Demonstrating Competence in an Unconventional Application Year

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The AAMC offers tips to applicants who are concerned about demonstrating competencies, obtaining letters of recommendation, and participating in clinical experiences as a result of COVID-19.

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Even in the best of times, applying to medical school can feel stressful, but the COVID-19 pandemic has thrown many new obstacles into the paths of thousands of aspiring doctors. Many applicants worry how COVID-19 will alter their ability to participate in clinical experiences, obtain letters of recommendation, sit for the MCAT exam, and more. To address some of these concerns, the AAMC hosted a live webinar titled Demonstrating Competence During an Unconventional Application Year.  

The webinar panelists included AAMC staff, a first-year medical student from Case Western Reserve University School of Medicine, and two admissions faculty members from McGovern Medical School at the University of Texas Health Science Center at Houston and the University of South Dakota Sanford School of Medicine. Throughout the program, the panelists emphasized two key messages:

  • Medical schools are aware of the challenges facing applicants due to COVID-19, and they will keep this in mind when reviewing applications. 
  • Most medical schools take a holistic approach to reviewing applications, and students can leverage the experiences they already have to demonstrate many of the core competencies for entering medical school students. 

Applicants were encouraged to use the Anatomy of An Applicant website, which shows how accepted medical students have demonstrated the core competencies in their applications, as a resource.
LaTanya Love, MD, associate dean for admissions and student affairs at McGovern School of Medicine, suggested students shift their perspective and consider how they can use this time to their advantage. Some ideas included:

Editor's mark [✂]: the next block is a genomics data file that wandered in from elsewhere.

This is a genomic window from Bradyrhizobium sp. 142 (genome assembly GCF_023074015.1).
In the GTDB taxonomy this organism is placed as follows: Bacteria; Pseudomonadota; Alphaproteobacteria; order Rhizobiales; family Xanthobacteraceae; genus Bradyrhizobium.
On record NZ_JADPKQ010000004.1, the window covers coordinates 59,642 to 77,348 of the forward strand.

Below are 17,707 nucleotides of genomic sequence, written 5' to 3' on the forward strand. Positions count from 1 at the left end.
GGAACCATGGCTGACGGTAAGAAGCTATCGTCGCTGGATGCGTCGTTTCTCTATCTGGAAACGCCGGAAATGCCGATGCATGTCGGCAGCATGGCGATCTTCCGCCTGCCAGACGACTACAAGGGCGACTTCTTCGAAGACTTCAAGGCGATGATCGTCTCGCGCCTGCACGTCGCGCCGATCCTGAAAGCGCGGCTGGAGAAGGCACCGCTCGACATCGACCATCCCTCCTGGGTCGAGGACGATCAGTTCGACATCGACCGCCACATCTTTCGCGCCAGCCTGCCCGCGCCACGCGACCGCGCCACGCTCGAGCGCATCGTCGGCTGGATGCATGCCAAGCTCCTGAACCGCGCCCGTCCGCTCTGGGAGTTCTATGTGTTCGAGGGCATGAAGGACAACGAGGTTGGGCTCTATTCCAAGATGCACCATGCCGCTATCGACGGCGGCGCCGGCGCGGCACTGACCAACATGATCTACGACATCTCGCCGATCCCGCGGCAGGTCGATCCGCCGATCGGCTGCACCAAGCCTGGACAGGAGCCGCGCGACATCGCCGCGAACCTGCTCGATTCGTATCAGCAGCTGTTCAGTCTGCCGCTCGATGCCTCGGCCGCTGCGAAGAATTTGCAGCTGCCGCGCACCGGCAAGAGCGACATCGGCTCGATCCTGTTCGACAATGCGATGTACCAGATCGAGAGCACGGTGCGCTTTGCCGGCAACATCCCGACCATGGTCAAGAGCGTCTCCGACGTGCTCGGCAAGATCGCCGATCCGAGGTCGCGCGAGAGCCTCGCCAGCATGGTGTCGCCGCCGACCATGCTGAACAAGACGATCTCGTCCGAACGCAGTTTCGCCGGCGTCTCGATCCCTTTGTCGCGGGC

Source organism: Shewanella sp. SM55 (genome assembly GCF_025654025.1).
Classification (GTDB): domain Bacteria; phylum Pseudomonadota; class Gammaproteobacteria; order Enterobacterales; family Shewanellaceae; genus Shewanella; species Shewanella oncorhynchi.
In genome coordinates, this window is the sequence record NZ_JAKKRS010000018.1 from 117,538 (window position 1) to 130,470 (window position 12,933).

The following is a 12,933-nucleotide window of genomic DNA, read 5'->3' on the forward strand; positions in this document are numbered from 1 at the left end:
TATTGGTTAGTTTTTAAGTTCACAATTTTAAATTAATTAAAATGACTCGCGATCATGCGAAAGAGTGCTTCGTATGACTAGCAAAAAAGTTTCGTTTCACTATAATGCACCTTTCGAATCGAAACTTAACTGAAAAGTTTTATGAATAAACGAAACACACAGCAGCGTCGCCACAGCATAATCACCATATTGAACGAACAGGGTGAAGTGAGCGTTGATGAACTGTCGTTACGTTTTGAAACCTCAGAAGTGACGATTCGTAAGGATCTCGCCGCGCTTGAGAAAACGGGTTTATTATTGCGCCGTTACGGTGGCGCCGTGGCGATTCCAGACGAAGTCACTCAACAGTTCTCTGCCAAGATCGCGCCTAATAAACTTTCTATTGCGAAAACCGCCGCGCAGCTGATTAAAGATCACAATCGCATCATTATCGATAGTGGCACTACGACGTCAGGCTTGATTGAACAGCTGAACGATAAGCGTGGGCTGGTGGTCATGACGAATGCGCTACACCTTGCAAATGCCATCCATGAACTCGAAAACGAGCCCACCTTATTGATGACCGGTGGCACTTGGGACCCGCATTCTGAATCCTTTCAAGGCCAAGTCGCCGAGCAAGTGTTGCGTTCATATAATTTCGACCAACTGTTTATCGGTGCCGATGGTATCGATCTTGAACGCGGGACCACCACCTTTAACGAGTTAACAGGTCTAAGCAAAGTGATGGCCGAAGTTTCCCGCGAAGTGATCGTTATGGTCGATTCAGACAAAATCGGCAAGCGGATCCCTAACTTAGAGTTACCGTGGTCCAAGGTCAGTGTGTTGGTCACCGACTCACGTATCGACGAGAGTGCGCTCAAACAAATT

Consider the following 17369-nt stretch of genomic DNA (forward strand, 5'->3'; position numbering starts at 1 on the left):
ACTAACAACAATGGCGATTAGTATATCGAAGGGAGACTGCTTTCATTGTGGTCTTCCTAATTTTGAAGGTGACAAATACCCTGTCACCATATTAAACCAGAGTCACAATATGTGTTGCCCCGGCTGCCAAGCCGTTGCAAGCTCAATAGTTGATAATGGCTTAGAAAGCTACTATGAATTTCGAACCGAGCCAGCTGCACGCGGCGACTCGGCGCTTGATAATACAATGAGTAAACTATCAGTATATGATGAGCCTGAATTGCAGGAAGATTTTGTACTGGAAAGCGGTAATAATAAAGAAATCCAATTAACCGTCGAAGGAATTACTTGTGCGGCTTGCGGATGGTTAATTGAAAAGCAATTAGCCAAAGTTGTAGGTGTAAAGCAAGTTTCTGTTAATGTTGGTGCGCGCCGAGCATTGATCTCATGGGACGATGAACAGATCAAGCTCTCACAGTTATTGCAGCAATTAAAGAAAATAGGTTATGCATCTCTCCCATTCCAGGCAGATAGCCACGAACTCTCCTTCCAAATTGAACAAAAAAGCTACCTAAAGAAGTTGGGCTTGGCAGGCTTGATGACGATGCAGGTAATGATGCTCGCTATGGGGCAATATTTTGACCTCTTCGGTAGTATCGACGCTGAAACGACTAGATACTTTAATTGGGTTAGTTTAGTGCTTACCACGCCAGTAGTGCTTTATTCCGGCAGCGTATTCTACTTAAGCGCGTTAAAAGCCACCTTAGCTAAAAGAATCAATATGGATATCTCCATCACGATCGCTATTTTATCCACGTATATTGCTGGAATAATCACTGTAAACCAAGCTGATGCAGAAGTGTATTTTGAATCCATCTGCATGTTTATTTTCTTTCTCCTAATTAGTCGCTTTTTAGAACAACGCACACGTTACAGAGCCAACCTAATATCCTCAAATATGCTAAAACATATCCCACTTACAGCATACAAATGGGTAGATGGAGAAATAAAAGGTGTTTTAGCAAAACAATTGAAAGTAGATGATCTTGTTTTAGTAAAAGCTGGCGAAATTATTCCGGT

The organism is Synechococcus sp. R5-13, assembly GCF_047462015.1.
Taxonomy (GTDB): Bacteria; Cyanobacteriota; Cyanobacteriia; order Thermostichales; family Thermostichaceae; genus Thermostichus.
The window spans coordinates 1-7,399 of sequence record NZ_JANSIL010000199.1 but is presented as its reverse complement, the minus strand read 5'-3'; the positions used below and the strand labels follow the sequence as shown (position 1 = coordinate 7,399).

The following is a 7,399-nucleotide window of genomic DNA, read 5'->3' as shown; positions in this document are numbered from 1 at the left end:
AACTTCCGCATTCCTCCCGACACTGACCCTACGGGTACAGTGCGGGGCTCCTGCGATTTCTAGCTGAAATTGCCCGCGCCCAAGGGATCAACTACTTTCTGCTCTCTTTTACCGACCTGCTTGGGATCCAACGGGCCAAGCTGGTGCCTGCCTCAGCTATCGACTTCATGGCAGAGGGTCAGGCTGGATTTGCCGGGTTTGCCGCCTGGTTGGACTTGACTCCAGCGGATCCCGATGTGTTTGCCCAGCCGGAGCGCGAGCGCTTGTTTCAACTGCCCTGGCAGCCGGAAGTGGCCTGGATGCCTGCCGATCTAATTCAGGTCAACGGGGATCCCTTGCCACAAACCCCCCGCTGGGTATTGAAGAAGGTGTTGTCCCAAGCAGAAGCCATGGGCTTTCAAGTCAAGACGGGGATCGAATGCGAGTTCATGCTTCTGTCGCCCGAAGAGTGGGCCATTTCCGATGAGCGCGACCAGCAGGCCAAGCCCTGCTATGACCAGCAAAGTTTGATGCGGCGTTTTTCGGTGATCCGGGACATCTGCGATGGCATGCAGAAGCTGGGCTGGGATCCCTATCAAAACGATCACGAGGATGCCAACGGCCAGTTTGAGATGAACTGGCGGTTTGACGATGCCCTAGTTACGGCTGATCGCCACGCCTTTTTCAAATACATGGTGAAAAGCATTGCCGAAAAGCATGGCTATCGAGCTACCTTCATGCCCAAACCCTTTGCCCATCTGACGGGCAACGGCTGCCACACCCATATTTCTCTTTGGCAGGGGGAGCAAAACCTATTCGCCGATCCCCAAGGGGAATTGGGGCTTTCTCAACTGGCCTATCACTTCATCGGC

• Spending time on your personal statement.
  • Using the extra time to study if you are experiencing an MCAT testing delay. 
  • Considering how to engage with professors virtually. 
  • Learning a new skill or hobby to demonstrate adaptability and resilience. 
  • Using online learning resources to enhance your knowledge about medicine.
  • Practicing your interview skills. 
  • Thinking about ways in which you are still being of service, such as helping a neighbor or a loved one. 

Another common concern among applicants was the cancellation of clinical experiences. During the webinar, presenters raised the following points: 

  • You can enter an experience that has been rescheduled on your AMCAS application. For example, you can enter an experience with a future date to let the admissions team know you are still planning to complete the experience.  
  • Many medical schools will have a question on their secondary applications about COVID-19 and how it has impacted you.   
  • Many competencies can be demonstrated by nonclinical experiences. For example, empathy could be demonstrated by assisting an elderly neighbor with running errands or buying groceries during the pandemic. 

To hear more tips and advice for applicants affected by COVID-19, watch the full webinar. To learn which medical schools have adjusted their admissions policies, visit the Medical School Admission Requirements™ (MSAR®) website

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